Tuesday, October 16, 2012

Disability News Round Up By John Pring - Week Ending 12/10/2012



  • A disabled activist set to fight next month’s by-election in Corby has become the first candidate to be backed by a new political movement that wants to see non-career politicians elected to parliament.
  • The chancellor has sparked an angry reaction after pledging to make another £10 billion worth of benefit cuts in the first year after the next general election.
  • Local authorities have admitted that government plans to close the Independent Living Fund in 2015 will probably see a cut to the support received by most of its users, with some forced to rely on relatives or charities.
  • David Cameron has been heavily criticised for appearing to use his disabled son and father in his main party conference speech in a bid to justify cuts to disability benefits.
  • The new minister for disabled people has laid out three ways in which she hopes to support more disabled people into employment, less than a month into her new job.
  • The new health secretary has suggested there could be further delays to reform of the funding of long-term care and support.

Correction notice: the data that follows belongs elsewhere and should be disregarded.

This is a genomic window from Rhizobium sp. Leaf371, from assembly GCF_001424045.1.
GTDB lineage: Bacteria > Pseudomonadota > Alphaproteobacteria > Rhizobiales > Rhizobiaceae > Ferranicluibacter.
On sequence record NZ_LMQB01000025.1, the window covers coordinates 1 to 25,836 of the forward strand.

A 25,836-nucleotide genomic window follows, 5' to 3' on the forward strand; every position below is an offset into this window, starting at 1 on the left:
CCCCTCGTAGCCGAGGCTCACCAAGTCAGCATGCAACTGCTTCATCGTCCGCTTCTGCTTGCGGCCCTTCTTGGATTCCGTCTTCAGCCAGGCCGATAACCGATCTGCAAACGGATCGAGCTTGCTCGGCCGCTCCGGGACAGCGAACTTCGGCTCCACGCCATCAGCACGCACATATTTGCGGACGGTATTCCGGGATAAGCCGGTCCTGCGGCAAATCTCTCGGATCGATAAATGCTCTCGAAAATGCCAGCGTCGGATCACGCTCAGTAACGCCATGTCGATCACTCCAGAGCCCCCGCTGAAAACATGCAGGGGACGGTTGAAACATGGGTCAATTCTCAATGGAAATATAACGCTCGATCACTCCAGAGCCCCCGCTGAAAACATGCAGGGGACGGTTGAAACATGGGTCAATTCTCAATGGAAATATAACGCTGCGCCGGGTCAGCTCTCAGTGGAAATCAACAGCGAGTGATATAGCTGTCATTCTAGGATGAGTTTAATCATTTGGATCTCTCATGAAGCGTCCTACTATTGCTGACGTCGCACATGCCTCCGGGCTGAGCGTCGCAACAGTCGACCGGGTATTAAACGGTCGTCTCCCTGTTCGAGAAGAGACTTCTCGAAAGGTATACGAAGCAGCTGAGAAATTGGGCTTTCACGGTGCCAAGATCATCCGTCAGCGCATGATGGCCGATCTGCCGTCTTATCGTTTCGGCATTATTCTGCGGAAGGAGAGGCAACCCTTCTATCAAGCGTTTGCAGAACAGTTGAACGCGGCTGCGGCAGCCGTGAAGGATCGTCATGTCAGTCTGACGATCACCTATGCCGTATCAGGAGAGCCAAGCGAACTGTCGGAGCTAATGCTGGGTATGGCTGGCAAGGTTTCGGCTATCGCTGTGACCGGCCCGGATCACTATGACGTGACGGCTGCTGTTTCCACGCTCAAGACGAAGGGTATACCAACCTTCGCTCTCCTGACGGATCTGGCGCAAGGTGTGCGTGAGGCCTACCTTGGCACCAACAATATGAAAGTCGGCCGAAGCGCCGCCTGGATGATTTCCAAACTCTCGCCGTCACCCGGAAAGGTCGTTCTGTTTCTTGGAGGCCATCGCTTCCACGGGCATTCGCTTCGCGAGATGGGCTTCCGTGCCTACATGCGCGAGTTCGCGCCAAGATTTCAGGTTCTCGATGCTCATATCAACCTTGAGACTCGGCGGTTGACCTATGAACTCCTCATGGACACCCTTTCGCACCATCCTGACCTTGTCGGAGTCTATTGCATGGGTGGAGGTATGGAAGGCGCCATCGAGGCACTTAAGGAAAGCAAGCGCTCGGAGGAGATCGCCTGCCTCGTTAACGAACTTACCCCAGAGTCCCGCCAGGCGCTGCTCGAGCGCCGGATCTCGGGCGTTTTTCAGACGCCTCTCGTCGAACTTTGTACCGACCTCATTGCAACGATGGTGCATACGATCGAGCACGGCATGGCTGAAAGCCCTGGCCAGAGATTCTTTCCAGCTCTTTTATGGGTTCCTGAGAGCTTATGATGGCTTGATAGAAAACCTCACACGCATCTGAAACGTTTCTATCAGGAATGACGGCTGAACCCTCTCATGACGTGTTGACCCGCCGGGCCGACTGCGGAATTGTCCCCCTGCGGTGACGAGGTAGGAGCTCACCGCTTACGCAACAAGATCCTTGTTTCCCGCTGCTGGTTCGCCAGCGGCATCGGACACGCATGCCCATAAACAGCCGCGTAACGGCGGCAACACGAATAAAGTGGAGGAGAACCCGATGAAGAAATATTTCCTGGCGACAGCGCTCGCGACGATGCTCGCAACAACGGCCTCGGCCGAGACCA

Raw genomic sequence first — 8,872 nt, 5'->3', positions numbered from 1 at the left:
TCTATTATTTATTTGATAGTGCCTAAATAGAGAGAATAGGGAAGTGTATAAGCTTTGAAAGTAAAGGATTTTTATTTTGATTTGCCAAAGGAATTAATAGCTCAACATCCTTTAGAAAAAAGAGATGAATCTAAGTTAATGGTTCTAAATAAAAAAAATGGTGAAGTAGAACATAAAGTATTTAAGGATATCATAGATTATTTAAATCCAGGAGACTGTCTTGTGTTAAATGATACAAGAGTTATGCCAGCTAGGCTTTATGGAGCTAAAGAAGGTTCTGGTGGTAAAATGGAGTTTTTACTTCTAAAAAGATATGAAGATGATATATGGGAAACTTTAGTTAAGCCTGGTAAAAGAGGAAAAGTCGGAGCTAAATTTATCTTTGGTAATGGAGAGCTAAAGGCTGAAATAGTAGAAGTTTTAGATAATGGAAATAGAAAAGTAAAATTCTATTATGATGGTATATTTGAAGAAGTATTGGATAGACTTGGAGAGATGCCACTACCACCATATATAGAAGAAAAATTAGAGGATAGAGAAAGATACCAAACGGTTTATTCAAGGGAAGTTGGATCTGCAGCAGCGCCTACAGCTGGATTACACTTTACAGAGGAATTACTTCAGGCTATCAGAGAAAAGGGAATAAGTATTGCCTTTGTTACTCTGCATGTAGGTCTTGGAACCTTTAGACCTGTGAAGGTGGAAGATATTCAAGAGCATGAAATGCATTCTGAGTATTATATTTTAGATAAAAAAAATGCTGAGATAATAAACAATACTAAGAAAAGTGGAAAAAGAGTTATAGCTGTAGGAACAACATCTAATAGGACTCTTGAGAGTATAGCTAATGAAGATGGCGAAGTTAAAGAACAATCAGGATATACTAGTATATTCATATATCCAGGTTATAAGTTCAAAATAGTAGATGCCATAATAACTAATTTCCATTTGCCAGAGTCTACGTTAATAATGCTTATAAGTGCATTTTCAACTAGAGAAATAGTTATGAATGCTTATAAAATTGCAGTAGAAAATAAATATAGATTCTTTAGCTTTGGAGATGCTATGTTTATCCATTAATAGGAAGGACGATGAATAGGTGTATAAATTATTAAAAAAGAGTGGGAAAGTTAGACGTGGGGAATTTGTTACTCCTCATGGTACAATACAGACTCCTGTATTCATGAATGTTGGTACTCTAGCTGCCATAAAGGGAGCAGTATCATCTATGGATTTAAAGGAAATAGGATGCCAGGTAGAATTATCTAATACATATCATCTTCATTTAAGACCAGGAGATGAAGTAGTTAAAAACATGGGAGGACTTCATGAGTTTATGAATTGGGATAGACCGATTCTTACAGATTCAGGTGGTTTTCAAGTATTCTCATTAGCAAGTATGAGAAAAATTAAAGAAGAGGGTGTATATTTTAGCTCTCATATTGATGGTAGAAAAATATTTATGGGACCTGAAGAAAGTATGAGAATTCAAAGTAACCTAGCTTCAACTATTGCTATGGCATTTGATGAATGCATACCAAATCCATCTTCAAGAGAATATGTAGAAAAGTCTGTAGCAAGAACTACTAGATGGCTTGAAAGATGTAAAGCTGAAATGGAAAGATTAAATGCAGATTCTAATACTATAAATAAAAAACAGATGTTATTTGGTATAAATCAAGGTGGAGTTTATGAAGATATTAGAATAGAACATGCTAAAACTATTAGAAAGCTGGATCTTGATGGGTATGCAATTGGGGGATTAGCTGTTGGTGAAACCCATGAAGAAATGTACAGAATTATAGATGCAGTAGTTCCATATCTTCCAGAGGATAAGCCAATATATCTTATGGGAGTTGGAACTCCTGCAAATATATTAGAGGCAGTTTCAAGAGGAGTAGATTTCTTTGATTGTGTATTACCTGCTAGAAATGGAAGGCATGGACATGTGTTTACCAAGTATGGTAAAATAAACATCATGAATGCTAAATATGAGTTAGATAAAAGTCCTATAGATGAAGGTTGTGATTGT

• A disability charity has supported and sponsored a trio of disabled activists to take their campaigning work to the three main party conferences.
  • A disabled woman sacked by a council from her temporary post after taking time off with depression has won an employment tribunal case – after a three-year legal battle – that should help other agency workers fight discrimination.
  • A disabled Conservative parliamentary candidate has admitted that comments by George Osborne in a speech to his party conference risked causing “collateral damage” to disabled benefits claimants.

News provided by John Pring at www.disabilitynewsservice.com

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